Survivor Series is a weird’un for me. It shows up frequently at pivotal points in my wrestling fandom.
I was first introduced to WWF and wrestling in general through Survivor Series 1989. My younger brother (Liam, my co-host on the Hotdogs & Handshakes podcast) got it on VHS for Christmas when I was about 6 and that was my gateway drug. All the colourful characters and big teams and Hulk fucking Hogan really hooked me. From the opening video montage to the cocaine-fuelled interviews and the McMahon-tastic match run-down, I fucking loved every second.
Despite me having very negative opinions now for some of the talent on this show (racists, homophobes, abusers, murderers, The Bushwhackers, etc) it’s still a show I can watch with thick-rimmed rose tinted glasses. Just magical stuff.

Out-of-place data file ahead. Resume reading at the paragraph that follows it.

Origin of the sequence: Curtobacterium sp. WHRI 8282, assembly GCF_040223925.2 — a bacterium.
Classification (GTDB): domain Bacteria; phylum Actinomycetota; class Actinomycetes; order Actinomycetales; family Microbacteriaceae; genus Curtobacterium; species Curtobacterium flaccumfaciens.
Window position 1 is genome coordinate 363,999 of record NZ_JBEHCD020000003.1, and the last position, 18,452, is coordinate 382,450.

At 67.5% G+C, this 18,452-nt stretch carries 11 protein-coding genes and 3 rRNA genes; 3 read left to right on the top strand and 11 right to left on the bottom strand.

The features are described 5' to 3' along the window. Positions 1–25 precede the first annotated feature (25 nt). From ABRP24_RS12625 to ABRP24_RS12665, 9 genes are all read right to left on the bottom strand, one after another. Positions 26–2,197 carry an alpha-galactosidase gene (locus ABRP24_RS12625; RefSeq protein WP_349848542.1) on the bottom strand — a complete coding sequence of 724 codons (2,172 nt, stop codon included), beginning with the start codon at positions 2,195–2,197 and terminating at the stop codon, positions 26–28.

By 1996 I had kinda fell out of wrestling. My little brother was still a WWF fan and would be gifted videos like Mega Matches ’95 and assorted wrestling annuals, but the characters and action really did nothing for me. Street Sharks, Biker Mice From Mars, Jim Carrey and Mighty Max were way cooler than Lex Luger, Tatanka, The Smoking Guns and Doink The Clown. That all changed when Liam got gifted Royal Rumble 1996 on VHS and I was addicted once again, largely due to being captivated by Shawn Michaels’ performance.
Despite not really following month-to-month, I got my WWF fix through random shows that were rented or borrowed, and the occasional glance at WWF magazine at the cornershop. Through all this, the one constant was Shawn Michaels; he was the best wrestler ever and my absolute fave, so I was crushed to find out through Royal Rumble 1997 (which my Grandad had taped for us the night prior) that he had lost the title two months ago to Psycho Sid at Survivor Series 1996. You see, WWF magazine was always three months behind, so in January 1997 it was still October 1996 for me.
I was heart broken.